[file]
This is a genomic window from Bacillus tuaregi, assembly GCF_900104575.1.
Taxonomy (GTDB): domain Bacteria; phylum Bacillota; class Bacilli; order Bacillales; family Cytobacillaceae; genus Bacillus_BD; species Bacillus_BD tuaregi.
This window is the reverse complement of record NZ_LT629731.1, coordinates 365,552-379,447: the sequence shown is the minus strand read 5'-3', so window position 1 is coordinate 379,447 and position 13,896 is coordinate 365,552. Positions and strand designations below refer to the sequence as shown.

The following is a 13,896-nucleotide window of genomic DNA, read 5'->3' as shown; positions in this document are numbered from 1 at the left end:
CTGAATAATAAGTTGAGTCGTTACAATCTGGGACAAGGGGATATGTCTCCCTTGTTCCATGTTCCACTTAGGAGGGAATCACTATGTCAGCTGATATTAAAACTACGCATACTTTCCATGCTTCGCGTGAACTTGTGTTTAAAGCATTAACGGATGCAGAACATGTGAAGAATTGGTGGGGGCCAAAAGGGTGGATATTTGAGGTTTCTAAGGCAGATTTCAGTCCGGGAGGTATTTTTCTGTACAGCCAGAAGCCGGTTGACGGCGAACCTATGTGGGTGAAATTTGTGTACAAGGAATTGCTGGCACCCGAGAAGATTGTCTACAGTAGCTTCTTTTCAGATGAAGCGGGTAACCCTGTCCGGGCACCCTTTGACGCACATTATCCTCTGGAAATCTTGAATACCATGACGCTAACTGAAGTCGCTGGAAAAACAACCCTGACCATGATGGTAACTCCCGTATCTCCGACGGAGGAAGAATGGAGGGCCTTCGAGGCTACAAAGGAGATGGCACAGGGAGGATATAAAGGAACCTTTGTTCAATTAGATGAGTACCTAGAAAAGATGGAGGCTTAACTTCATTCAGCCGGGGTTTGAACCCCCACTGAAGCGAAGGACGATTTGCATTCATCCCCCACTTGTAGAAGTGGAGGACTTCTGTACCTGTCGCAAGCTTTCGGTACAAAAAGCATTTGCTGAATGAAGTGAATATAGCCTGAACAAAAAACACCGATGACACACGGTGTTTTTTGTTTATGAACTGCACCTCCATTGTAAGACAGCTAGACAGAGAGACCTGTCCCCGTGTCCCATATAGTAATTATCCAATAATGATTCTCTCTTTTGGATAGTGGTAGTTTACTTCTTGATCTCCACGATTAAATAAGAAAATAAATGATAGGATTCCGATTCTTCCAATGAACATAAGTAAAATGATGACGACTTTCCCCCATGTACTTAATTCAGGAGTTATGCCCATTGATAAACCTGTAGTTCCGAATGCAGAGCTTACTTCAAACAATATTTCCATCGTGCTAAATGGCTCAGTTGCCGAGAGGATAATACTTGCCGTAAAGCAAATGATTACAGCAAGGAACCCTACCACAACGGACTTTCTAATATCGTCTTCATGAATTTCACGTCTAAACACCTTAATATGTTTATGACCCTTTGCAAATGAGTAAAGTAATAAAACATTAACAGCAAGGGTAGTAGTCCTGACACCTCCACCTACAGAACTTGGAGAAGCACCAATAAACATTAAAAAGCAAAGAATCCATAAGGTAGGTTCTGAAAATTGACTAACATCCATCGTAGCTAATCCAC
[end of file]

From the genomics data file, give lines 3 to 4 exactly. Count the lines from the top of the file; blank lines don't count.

This window is the reverse complement of record NZ_LT629731.1, coordinates 365,552-379,447: the sequence shown is the minus strand read 5'-3', so window position 1 is coordinate 379,447 and position 13,896 is coordinate 365,552. Positions and strand designations below refer to the sequence as shown.

The following is a 13,896-nucleotide window of genomic DNA, read 5'->3' as shown; positions in this document are numbered from 1 at the left end: